I did a test with my new Canon Pixma Pro-100 printer and Arista II OHP transparencies. I used my previous baseline time frames for exposure and found they were wildly overexposed, likely because the Pictorico Pro OHP of my other digital negatives tends to block more UV than the Arista transparency.
I picked a photo from my current 52Rolls.net project, and used Arches Cover Velin paper. Using the liquid phographer’s formulary Cyanotype, I put two coats on the entire 11×14 sheet, letting each coat dry completely. I then cut into 4 equal pieces and placed my roughly 5×7 digital negative. I did exposures of 5-8 minutes, and developed all using the same method: warmish water with just a dash of hydrogen peroxide (not even a capful), then rinse completely. Before scanning, I made sure to let the prints dry completely. I will probably try bleaching back some of my early exposures that were completely overexposed for another tea-toning experiment.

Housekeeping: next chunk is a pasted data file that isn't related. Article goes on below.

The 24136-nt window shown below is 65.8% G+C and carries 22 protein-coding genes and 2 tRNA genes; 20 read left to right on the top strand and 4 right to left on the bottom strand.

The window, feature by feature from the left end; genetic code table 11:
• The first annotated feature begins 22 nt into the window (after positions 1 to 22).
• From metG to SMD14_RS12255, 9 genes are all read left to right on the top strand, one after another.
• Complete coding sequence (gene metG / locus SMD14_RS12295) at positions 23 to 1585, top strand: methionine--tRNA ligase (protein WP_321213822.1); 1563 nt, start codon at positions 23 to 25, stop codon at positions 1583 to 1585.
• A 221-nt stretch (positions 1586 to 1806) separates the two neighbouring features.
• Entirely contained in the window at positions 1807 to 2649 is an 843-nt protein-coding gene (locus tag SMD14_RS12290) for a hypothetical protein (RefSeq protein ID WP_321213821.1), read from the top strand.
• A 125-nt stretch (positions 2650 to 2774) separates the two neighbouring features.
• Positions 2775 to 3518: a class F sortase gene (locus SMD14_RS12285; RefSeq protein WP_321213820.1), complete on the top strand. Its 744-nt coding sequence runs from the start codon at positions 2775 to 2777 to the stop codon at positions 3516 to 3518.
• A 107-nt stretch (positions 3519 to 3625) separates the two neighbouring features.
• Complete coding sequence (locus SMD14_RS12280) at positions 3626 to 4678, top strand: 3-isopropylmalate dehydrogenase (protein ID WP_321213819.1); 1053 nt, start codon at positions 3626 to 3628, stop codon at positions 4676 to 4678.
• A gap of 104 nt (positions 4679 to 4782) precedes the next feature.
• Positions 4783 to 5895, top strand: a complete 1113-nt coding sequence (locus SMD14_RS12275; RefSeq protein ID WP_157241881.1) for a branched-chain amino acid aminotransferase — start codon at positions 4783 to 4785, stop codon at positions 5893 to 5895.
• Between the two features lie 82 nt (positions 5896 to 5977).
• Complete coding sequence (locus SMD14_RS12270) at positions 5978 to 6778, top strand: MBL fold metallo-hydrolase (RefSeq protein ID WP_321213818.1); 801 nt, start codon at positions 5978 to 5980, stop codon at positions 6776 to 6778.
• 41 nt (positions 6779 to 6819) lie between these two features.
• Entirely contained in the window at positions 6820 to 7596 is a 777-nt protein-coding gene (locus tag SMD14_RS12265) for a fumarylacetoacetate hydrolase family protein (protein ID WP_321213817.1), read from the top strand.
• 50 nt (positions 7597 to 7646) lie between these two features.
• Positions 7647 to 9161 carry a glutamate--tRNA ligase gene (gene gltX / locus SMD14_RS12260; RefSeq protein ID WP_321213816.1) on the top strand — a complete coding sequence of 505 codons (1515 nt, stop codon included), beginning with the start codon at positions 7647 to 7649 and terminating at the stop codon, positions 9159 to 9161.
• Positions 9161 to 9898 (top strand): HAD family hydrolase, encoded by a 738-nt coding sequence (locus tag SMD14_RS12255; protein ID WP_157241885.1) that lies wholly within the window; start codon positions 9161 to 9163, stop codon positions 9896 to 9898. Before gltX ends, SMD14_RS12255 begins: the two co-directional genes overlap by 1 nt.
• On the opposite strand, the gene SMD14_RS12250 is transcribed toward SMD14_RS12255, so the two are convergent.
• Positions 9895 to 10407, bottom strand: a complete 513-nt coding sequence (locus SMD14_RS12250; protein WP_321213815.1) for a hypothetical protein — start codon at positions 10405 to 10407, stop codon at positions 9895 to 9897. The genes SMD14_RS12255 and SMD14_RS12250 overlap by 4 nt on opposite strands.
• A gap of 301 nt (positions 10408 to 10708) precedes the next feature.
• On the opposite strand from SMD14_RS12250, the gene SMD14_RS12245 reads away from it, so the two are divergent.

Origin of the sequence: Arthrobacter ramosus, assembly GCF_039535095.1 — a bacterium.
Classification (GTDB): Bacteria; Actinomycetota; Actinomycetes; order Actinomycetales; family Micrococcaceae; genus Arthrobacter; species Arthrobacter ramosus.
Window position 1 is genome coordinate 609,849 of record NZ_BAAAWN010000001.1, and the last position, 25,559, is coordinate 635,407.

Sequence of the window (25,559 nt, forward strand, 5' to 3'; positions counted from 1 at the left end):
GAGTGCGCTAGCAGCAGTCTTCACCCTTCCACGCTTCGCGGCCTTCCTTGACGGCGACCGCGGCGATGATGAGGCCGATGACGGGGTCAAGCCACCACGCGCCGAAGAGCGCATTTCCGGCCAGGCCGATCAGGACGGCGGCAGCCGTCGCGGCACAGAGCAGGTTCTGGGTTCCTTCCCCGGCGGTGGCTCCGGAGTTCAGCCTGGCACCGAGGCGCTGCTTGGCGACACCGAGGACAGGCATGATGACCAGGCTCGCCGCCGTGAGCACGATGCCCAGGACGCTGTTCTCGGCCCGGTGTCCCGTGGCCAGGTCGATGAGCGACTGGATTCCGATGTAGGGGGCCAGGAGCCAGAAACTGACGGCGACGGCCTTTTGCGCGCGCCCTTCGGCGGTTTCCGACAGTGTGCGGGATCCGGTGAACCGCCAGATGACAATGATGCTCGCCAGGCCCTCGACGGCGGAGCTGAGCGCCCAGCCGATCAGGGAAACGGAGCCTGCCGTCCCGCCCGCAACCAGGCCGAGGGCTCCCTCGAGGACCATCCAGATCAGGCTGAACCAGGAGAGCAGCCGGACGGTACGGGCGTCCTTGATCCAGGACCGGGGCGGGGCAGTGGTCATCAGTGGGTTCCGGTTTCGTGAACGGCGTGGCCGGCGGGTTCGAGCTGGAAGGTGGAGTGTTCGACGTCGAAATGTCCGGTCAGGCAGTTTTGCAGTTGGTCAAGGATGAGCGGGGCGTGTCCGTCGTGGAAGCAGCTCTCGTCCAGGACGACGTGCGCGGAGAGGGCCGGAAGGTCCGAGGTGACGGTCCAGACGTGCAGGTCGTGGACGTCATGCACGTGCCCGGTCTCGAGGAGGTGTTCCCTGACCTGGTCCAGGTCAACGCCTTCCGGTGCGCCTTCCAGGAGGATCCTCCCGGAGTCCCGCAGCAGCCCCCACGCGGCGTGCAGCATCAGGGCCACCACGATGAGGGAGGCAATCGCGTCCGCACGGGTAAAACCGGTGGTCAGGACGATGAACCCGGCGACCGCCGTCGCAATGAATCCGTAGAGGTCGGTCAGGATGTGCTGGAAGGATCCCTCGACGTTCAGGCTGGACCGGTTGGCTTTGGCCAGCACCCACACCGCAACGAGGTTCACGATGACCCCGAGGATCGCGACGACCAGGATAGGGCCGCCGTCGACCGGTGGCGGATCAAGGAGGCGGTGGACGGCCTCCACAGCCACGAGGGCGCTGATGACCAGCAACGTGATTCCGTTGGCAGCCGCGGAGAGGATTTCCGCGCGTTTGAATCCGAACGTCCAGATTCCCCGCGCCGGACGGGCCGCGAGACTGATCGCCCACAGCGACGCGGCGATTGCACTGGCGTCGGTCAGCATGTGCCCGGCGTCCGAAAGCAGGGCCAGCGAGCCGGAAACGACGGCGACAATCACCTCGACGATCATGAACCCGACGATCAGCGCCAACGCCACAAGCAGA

There might have been some subtle difference in sunlight, as the 7 minute exposure seems darker than all the others. Such are the vagaries of working with natural UV rather than a UV exposure unit. All prints scanned with my Epson V700 and other than whatever adjustments it does automatically, I made no level adjustments to these scans. I did have to rotate as none of the prints aligned exactly with the edge of the paper. On the digital negative I added a narrow border to make this kind of adjustment easier.